Monday, September 26, 2022

Russian-Style Two-Way Split Training -- C. S. Sloan

 



C.S. Sloan's Integral Strength blog.
March 19th 2009 to the present:






This form of more advanced training isn't for everyone out there, but it can be quite effective at pushing your strength to a new level if you've already acquired impressive strength gains from normal two-way splits or full-body workouts like the Power Volume Training (PVT) program. 


Now, don't get me wrong, I think you can perform PVT for as long as you wish. Most people, however, like a little more variety in their training. I think variety is fine, as long as you stick with a certain program for a lengthy period of time in order to ascertain whether it is working or not. 

The workouts in this chapter (see book above) are ones that you must stick with and give a chance. Why? 

Because there is a good amount of volume involved, and it takes you a little while to adjust to the added workload. Adaptation. How much volume am I talking about? 

Although you will be splitting your workouts in two, you will be training your bench press four times a week (at every workout), and your squat and deadlift twice a week. 

Note: These two articles by Anthony Ditillo give some information on what you'll be working at and attempting to accomplish by adapting to this type of training . . . 



When you first attempt this volume, you will be slightly weaker -- for a week or two. After a couple of weeks, once your body has adapted to the program, then you'll probably be surprised at the new level of strength you are able to reach.

Remember, you must have spent a long amount of time training on full-body workouts and other two-way splits AND have reached an advanced level of strength before attempting these programs. 

I call these Russian-style split workouts because they are very similar to the routines the Russians like to use. It is not uncommon for Russian strength coaches to have relative beginners bench pressing four times a week and squatting and deadlifting at least twice. While I think that's a little extreme for recreational lifters, I think this is a very good way for advanced lifters to train, especially competitive powerlifters or highly advanced bodybuilders.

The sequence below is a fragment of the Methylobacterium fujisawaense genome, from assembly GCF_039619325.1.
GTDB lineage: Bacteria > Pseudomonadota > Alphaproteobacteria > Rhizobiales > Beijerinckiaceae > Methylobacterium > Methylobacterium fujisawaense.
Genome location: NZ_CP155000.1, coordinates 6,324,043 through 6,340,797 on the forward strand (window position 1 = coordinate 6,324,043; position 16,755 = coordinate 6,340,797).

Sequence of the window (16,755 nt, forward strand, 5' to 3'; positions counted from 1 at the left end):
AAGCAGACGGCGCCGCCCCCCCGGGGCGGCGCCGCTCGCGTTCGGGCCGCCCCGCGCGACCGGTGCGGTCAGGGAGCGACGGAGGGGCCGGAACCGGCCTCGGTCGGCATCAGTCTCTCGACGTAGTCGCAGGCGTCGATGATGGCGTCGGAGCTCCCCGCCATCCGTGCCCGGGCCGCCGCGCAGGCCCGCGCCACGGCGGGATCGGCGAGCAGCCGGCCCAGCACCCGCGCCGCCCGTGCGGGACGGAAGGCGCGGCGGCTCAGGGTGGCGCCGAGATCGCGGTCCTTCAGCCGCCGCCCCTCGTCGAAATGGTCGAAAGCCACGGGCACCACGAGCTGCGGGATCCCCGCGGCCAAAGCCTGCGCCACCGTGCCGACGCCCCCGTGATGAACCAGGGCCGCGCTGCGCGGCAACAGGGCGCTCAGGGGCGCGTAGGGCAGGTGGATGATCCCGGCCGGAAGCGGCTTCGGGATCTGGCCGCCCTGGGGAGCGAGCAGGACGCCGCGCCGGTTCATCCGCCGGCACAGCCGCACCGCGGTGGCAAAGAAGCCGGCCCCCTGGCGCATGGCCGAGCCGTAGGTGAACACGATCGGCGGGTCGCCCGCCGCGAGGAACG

Here, I'm going to present a four week program. After I lay out four weeks of training, you should have a pretty good understanding or how the program works.   

As for what days to lift on, follow the same guidelines that were set up for the two-way splits in Chapter Five. I personally like to have the lifters I work with take the weekends off so their lower backs can recover a little better, but any of the splits will work once you adapt to it. 


The Program

Week One

Day One

 - Squats - 5 x 5, 3 x 3.

The 5x5 should be progressively heavier (ramp). The last should be tough, but make sure you get it. Add weight so that you perform 3 sets of 3 reps with the same weight for all three sets. 

 - Bench Press -  5 x 5.

Work up over 5 progressively heavier sets. The last one should be all-out. Use a medium-wide to wide grip.

 - Squats - 3 x 8 reps.

Pick a weight that makes you work hard but not one that makes you reach failure on any sets. If desired, use bands or chains on this movement. Work each rep explosively.

 - Incline Dumbbell Presses - 3 x 10.

Use a weight that's tough, but don't take any sets to failure.

 - Abs - 3 x 30-50.

Pick a fairly tough ab exercise, whether it's steep incline situps, weighted situps, or hanging leg raises.


Day Two 

Deadlift - 5 x 5. 

Perform 5 progressively heavier sets of 5. After each rep, release for a moment, stand up, and repeat for another rep. This allows you greater starting strength, which is needed greatly at the advanced level. 

 - Close Grip Bench Press - 8 sets of 8,5,5,5,8,10,10,12. 

Start off with a light set of 8 reps. The next 3 x 5 should be progressively heavier. Drop down in weight on each subsequent set after that. Use weights that take you two or three reps shy of failure

 - Deadlift Off Blocks (deficit) - 5 x 5.

Use the same weight on all 5 sets.

 - Abs - 3 x 30-50.


Day Three 

 - Squats - 5 x 5.

Use the same weights you used for 5x5 on Day One, omitting the sets of 3 reps. This will still work your quad muscles -- improving synaptic facilitation -- but will cut down on your workload.

 - Negative Overload Bench Press - 5 x 3.

Work up over 5 progressively heavier sets of 3 reps. The last set should be about 80% of what was used for your final set of 5 reps on Day One. Take approximately 10 seconds to lower each repetition